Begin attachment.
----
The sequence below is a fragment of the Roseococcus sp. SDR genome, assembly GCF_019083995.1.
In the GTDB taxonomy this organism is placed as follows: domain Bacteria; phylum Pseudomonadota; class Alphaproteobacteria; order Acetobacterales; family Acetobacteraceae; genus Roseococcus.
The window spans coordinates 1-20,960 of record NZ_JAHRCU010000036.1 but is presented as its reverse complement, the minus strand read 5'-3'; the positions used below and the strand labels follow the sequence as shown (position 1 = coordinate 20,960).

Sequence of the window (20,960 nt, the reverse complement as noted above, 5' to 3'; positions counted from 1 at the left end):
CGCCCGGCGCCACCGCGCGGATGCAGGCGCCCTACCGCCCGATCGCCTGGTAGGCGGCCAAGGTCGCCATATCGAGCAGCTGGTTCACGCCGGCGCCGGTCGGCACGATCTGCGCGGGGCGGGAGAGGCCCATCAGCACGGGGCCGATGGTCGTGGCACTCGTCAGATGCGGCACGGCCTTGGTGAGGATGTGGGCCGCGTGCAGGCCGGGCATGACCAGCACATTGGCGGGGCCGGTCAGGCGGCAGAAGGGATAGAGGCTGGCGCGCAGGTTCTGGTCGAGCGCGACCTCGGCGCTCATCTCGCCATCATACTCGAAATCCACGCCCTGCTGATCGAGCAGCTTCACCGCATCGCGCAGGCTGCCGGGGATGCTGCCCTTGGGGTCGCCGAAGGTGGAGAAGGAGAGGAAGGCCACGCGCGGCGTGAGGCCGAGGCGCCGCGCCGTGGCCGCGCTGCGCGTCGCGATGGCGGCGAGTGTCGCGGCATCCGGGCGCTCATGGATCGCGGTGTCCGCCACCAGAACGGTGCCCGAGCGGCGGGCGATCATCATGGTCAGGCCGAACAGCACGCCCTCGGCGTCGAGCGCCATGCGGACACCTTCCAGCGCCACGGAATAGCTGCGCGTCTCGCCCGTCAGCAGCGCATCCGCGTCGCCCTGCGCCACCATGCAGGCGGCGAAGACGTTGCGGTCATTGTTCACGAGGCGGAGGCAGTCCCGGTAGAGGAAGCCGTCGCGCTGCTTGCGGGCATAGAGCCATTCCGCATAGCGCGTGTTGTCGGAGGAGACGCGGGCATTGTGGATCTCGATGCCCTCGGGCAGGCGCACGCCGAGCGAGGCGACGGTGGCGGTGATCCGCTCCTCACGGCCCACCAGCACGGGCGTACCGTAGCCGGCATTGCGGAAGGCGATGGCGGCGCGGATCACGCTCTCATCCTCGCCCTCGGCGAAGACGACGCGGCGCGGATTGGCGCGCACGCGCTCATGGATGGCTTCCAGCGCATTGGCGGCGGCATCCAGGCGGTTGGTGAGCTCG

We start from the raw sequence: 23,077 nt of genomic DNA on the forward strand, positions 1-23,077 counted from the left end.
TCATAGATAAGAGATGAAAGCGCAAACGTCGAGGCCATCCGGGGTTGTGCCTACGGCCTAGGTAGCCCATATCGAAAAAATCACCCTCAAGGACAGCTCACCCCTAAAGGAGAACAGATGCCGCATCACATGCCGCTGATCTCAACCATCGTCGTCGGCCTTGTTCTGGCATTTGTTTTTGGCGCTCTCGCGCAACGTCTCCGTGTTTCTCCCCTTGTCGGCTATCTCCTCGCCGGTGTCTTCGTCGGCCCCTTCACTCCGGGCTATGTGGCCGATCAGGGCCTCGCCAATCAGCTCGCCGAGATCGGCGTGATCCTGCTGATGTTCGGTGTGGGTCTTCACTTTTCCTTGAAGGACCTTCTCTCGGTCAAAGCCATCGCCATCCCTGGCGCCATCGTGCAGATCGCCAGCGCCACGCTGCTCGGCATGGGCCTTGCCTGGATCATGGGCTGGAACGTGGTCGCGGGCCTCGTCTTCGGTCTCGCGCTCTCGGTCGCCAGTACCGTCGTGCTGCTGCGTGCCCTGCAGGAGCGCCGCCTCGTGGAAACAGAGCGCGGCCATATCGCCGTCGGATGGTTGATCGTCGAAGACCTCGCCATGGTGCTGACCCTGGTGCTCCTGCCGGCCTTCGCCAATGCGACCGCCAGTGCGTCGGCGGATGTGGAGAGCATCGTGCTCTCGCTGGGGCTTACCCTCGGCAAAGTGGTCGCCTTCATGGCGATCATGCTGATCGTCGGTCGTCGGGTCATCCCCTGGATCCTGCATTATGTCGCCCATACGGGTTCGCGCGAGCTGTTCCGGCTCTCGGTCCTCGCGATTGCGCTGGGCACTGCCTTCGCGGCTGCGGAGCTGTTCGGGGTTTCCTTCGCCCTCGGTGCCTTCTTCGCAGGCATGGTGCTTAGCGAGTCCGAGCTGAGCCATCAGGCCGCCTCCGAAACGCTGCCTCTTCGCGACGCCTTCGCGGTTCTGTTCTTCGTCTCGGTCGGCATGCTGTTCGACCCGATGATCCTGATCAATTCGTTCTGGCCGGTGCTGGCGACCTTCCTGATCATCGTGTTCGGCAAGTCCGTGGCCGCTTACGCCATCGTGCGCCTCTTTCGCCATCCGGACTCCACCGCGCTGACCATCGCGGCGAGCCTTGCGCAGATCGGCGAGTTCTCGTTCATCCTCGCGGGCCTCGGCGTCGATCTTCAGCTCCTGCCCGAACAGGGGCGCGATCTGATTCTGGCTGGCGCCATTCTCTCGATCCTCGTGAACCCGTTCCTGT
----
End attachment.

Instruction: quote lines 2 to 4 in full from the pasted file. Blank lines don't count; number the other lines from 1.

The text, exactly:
In the GTDB taxonomy this organism is placed as follows: domain Bacteria; phylum Pseudomonadota; class Alphaproteobacteria; order Acetobacterales; family Acetobacteraceae; genus Roseococcus.
The window spans coordinates 1-20,960 of record NZ_JAHRCU010000036.1 but is presented as its reverse complement, the minus strand read 5'-3'; the positions used below and the strand labels follow the sequence as shown (position 1 = coordinate 20,960).

Sequence of the window (20,960 nt, the reverse complement as noted above, 5' to 3'; positions counted from 1 at the left end):